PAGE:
How superficially different sentences are closely related? Charlie broke the window. The window was broken by Charlie Charlie who broke the window. Was the window broken by Charlie? Difference in their surface structure = difference in syntactic forms BUT they have the same ‘deep’ or underlying structure

22 Deep & Surface Structures
How superficially similar sentences are different? (multiple meanings) Annie whacked the man with an umbrella. Same surface structure but different deep structure The boy saw the man with a telescope.

23 Transformational Generative Grammar
Transformational Generative Grammar has two aspects: Transformational Generative

24 Transformational Grammar
Transformational is a method of stating how the structures of many languages can be generated or explained as the result of specific transformations applied to certain basic* structure. Transformations I helped John. (Active) John was helped by me. (Passive) He will come. (affirmative) Will he come? (Interrogative) * For this basic sentence, the terminology used was kernel, but later Chomsky abandoned this notion

25 Transformational Grammar
Transformational Rules* Prescriptive/ Normative Rules: Avoid ending sentences with prepositions The difference between ‘owing’ and ‘due to’ Where to use ‘I’ or ‘me’ Other traditional rules derived from other classical languages Descriptive Rules: Based on observations and inductive rules what happens in language (e.g. He makes... I make….) Rewrite Rules: This system deals with symbols. (use of symbols to represent sentence: Example, S NP+VP) * For details read “A course in Linguistics” by Tarni Parsad (pgs# )

26 Transformational Grammar
Interrogative Rules: Rules to make question statements (Example: I can read. (DS) / Can I read? (SS)) Affix Switch Rules: Changing form by moving affix (Example: He is going. (DS) / Is he going? (SS)) Do-Support Rules: Use of Do, Does (Example: He watches T.V. (DS) / Does he watch T.V? (SS)) Negation Rules: Making negative sentences (Example: She likes movies. (DS) / She does not like movies. (SS)) Passivation Rules: Changing voice (active…passive) (Example: I play Hockey. (DS) / Hockey is played by me. (SS))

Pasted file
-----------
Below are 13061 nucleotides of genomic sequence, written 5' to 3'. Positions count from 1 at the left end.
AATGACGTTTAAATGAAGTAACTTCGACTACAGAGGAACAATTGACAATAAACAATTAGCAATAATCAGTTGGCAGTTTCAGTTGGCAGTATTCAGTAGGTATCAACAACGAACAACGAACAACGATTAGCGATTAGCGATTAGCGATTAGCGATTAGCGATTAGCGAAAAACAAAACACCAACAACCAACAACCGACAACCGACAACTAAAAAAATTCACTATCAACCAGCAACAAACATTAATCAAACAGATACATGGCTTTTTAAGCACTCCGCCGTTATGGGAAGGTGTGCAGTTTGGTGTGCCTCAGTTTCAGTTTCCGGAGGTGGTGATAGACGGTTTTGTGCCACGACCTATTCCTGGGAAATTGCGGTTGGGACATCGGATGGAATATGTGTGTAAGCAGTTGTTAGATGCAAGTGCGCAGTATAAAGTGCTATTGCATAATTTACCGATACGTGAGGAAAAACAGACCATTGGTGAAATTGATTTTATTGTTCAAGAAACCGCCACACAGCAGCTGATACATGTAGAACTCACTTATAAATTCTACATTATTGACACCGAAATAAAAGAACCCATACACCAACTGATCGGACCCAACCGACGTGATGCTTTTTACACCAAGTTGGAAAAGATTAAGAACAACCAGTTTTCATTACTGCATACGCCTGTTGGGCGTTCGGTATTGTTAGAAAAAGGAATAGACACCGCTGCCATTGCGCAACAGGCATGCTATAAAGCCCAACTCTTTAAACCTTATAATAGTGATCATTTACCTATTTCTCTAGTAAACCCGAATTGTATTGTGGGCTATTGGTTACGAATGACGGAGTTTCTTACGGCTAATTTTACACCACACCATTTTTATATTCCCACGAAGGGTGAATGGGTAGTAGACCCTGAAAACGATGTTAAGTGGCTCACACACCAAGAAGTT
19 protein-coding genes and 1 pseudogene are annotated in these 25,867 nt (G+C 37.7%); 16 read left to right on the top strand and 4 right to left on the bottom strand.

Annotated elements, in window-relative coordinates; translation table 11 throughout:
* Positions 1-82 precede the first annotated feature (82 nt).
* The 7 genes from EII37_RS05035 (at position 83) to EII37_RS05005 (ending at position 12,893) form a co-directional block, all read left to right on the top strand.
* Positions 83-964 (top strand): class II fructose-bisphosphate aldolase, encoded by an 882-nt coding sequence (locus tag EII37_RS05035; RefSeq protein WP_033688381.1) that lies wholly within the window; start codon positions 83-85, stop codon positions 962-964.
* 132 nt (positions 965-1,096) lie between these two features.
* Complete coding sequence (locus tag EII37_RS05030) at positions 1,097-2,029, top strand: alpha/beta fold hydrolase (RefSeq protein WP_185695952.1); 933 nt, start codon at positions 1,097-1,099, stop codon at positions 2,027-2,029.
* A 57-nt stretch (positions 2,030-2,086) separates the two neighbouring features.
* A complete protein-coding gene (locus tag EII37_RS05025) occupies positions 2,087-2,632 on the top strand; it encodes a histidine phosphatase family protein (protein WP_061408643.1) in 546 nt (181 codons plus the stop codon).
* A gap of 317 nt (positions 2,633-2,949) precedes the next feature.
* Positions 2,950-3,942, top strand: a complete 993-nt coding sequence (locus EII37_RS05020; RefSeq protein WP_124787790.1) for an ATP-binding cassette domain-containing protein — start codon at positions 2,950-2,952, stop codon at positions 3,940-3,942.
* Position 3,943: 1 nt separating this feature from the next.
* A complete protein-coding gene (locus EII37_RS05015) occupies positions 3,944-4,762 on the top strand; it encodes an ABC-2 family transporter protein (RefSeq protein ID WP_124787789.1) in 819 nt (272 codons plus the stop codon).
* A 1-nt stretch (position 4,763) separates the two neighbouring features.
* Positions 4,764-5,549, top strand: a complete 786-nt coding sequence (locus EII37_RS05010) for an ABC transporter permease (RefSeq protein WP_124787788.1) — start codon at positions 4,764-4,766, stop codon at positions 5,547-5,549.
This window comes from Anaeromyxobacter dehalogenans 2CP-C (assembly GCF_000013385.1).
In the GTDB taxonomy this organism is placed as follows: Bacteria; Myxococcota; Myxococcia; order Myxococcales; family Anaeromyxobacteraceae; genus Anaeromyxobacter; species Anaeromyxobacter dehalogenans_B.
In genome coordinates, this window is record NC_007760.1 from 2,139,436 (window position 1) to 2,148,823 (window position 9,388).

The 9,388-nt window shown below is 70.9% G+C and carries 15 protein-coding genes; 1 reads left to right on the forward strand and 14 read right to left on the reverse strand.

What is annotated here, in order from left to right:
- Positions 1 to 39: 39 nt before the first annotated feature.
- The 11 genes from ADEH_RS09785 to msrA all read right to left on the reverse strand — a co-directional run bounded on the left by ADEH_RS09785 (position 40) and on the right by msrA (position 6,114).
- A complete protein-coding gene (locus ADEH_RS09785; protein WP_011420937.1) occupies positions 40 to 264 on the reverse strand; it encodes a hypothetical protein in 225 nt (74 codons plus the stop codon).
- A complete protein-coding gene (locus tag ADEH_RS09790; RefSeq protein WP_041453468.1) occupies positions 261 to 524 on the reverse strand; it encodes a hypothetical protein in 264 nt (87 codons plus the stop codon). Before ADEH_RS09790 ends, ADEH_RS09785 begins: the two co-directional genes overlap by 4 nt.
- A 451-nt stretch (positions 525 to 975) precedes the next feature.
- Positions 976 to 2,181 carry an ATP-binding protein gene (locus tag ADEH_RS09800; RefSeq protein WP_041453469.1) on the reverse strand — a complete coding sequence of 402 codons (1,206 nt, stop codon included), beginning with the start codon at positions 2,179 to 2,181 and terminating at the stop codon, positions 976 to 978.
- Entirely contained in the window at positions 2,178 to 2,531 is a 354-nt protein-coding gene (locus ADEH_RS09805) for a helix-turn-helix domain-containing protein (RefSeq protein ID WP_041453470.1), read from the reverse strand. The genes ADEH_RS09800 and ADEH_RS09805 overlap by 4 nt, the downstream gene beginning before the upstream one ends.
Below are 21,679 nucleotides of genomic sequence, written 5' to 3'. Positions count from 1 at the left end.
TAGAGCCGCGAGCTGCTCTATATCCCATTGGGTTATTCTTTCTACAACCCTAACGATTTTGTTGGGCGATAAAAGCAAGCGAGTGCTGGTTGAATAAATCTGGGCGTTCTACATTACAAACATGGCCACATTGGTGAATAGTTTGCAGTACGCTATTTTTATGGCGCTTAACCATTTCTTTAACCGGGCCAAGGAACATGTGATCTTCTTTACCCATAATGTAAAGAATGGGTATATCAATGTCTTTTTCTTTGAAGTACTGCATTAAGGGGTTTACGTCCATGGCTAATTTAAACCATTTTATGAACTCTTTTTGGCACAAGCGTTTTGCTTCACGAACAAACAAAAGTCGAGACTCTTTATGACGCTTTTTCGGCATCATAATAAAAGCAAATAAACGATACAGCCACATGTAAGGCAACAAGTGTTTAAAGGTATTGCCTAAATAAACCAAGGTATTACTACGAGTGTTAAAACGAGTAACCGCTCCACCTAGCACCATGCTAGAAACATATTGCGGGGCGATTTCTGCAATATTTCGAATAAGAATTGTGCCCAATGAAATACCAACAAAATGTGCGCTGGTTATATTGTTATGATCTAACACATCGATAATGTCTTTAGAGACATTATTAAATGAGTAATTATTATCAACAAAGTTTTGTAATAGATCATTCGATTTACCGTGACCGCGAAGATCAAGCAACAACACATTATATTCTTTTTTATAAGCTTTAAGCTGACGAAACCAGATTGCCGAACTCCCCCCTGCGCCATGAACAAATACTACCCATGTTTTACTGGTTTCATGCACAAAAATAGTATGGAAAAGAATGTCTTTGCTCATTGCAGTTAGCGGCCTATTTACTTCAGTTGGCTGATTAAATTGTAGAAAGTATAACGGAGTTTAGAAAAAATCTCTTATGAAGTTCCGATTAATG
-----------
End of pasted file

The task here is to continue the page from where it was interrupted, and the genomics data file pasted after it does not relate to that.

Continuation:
27 Generative Grammar Formally, a generative grammar is defined as one that is fully explicit. It is a finite set of rules that can be applied to generate all those and only those sentences (often but not necessarily, infinite in number) that are grammatical in a given language (Chomsky) Explicit means what are possible sentences of language To say a grammar generates a sentence is technical which means grammar assigns a structural description to sentences* “all and only”= all grammatical sentences and only grammatical sentences Finite rules infinite number of well-formed sentences *Example of variables: X+2y Assign different values to x and Y and you will get different answers. If x=2 and y=5 then x+2y= 12 If X=7 and y=3 then x+2y= 13 ……………………………… Similarly the endless set of results (sentences) is generated by operation of explicitly formalized rules This set of explicitly formalized rules is generative grammar.